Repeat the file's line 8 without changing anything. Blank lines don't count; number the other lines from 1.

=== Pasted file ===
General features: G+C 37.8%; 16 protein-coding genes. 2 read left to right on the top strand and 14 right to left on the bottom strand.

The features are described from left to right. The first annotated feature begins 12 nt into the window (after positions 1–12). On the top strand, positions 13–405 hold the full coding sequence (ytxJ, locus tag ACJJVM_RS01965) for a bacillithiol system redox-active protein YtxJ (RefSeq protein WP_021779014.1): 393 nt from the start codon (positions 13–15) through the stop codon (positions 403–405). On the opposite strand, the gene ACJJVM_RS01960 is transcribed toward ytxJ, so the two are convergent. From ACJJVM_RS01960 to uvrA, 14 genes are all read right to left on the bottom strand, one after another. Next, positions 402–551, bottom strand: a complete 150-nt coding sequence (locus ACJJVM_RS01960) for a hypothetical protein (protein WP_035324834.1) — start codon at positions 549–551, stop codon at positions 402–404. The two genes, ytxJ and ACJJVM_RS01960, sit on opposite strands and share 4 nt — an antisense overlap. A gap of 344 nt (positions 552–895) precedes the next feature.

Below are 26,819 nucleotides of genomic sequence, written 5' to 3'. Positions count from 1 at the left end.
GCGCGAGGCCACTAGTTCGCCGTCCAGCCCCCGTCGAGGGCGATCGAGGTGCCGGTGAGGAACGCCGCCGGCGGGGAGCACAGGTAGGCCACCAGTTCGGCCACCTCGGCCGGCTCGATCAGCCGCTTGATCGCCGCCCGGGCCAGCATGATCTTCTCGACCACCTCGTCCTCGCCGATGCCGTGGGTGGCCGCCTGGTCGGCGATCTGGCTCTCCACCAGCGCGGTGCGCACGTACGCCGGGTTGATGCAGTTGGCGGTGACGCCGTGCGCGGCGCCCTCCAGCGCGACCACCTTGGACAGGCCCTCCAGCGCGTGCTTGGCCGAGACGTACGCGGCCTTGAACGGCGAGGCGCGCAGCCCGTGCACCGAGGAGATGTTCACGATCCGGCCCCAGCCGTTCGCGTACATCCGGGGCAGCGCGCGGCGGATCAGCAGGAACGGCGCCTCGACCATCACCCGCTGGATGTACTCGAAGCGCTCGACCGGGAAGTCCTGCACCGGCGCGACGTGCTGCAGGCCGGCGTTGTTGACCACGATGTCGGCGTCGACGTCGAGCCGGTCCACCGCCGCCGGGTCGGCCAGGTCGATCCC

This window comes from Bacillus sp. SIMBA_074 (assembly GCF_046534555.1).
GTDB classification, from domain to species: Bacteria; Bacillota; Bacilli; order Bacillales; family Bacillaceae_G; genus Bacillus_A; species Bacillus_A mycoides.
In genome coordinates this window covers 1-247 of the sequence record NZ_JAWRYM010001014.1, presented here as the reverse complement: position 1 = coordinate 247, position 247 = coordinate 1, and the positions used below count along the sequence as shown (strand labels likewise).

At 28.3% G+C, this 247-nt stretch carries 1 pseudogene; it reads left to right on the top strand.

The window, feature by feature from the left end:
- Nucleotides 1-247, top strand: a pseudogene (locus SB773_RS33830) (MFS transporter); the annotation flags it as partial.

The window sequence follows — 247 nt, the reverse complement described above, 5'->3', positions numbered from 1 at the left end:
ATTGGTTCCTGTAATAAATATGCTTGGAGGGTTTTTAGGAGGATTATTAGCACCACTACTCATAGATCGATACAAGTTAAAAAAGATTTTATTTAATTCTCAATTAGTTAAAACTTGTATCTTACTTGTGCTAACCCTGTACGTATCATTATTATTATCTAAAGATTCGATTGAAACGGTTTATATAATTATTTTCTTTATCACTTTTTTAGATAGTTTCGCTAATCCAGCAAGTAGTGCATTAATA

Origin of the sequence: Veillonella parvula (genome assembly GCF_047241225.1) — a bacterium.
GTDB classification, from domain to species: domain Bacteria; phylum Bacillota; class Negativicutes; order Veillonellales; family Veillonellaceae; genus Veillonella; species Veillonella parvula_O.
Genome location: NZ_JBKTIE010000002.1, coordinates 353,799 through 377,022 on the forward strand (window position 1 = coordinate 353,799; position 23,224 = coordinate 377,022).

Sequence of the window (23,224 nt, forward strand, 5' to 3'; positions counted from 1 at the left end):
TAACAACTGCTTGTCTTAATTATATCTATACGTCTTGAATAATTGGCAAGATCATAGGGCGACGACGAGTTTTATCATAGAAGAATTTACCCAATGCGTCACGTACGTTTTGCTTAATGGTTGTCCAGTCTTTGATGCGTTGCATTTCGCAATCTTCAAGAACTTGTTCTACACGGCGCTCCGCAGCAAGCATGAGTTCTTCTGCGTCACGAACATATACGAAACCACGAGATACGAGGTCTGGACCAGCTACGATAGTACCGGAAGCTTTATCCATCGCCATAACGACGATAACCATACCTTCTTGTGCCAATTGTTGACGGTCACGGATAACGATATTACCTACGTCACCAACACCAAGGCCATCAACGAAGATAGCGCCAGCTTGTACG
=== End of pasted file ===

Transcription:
At 28.3% G+C, this 247-nt stretch carries 1 pseudogene; it reads left to right on the top strand.